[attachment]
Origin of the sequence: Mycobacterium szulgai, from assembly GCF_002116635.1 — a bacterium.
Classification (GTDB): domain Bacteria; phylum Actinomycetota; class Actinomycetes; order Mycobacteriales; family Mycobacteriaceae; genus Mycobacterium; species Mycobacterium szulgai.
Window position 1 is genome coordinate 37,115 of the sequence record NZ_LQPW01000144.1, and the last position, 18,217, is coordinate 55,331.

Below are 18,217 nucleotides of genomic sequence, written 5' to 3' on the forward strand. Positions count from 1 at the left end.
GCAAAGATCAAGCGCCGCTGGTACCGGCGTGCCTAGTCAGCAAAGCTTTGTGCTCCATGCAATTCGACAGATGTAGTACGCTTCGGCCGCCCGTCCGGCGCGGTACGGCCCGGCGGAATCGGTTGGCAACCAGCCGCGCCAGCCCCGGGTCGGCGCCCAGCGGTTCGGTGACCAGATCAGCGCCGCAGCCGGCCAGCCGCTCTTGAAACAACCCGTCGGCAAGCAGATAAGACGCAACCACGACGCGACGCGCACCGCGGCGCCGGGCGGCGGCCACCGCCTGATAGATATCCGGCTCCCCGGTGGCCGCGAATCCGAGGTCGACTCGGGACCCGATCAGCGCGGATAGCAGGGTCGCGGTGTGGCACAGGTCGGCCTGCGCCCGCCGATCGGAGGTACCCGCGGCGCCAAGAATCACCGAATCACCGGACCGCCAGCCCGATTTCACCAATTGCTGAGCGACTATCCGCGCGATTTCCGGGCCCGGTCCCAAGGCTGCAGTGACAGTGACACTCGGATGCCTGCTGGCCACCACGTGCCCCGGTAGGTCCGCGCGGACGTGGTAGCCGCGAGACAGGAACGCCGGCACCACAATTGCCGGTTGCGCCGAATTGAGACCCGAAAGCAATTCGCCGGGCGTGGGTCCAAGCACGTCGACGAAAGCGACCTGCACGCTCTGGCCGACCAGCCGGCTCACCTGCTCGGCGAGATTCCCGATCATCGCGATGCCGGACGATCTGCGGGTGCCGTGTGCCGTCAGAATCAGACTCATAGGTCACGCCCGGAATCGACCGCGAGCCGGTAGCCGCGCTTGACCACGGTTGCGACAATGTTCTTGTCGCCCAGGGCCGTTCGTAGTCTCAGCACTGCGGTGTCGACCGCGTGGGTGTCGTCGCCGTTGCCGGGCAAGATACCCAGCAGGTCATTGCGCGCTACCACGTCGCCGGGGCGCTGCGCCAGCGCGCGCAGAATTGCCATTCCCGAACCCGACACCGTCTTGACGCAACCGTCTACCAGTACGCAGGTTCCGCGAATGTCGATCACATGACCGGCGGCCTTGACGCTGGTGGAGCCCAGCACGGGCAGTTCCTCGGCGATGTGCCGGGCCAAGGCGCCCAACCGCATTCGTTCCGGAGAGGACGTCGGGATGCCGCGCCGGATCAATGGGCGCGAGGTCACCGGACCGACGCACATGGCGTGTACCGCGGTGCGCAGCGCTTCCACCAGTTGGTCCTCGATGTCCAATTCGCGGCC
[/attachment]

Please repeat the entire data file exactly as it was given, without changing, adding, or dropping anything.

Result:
Origin of the sequence: Mycobacterium szulgai, from assembly GCF_002116635.1 — a bacterium.
Classification (GTDB): domain Bacteria; phylum Actinomycetota; class Actinomycetes; order Mycobacteriales; family Mycobacteriaceae; genus Mycobacterium; species Mycobacterium szulgai.
Window position 1 is genome coordinate 37,115 of the sequence record NZ_LQPW01000144.1, and the last position, 18,217, is coordinate 55,331.

Below are 18,217 nucleotides of genomic sequence, written 5' to 3' on the forward strand. Positions count from 1 at the left end.
GCAAAGATCAAGCGCCGCTGGTACCGGCGTGCCTAGTCAGCAAAGCTTTGTGCTCCATGCAATTCGACAGATGTAGTACGCTTCGGCCGCCCGTCCGGCGCGGTACGGCCCGGCGGAATCGGTTGGCAACCAGCCGCGCCAGCCCCGGGTCGGCGCCCAGCGGTTCGGTGACCAGATCAGCGCCGCAGCCGGCCAGCCGCTCTTGAAACAACCCGTCGGCAAGCAGATAAGACGCAACCACGACGCGACGCGCACCGCGGCGCCGGGCGGCGGCCACCGCCTGATAGATATCCGGCTCCCCGGTGGCCGCGAATCCGAGGTCGACTCGGGACCCGATCAGCGCGGATAGCAGGGTCGCGGTGTGGCACAGGTCGGCCTGCGCCCGCCGATCGGAGGTACCCGCGGCGCCAAGAATCACCGAATCACCGGACCGCCAGCCCGATTTCACCAATTGCTGAGCGACTATCCGCGCGATTTCCGGGCCCGGTCCCAAGGCTGCAGTGACAGTGACACTCGGATGCCTGCTGGCCACCACGTGCCCCGGTAGGTCCGCGCGGACGTGGTAGCCGCGAGACAGGAACGCCGGCACCACAATTGCCGGTTGCGCCGAATTGAGACCCGAAAGCAATTCGCCGGGCGTGGGTCCAAGCACGTCGACGAAAGCGACCTGCACGCTCTGGCCGACCAGCCGGCTCACCTGCTCGGCGAGATTCCCGATCATCGCGATGCCGGACGATCTGCGGGTGCCGTGTGCCGTCAGAATCAGACTCATAGGTCACGCCCGGAATCGACCGCGAGCCGGTAGCCGCGCTTGACCACGGTTGCGACAATGTTCTTGTCGCCCAGGGCCGTTCGTAGTCTCAGCACTGCGGTGTCGACCGCGTGGGTGTCGTCGCCGTTGCCGGGCAAGATACCCAGCAGGTCATTGCGCGCTACCACGTCGCCGGGGCGCTGCGCCAGCGCGCGCAGAATTGCCATTCCCGAACCCGACACCGTCTTGACGCAACCGTCTACCAGTACGCAGGTTCCGCGAATGTCGATCACATGACCGGCGGCCTTGACGCTGGTGGAGCCCAGCACGGGCAGTTCCTCGGCGATGTGCCGGGCCAAGGCGCCCAACCGCATTCGTTCCGGAGAGGACGTCGGGATGCCGCGCCGGATCAATGGGCGCGAGGTCACCGGACCGACGCACATGGCGTGTACCGCGGTGCGCAGCGCTTCCACCAGTTGGTCCTCGATGTCCAATTCGCGGCC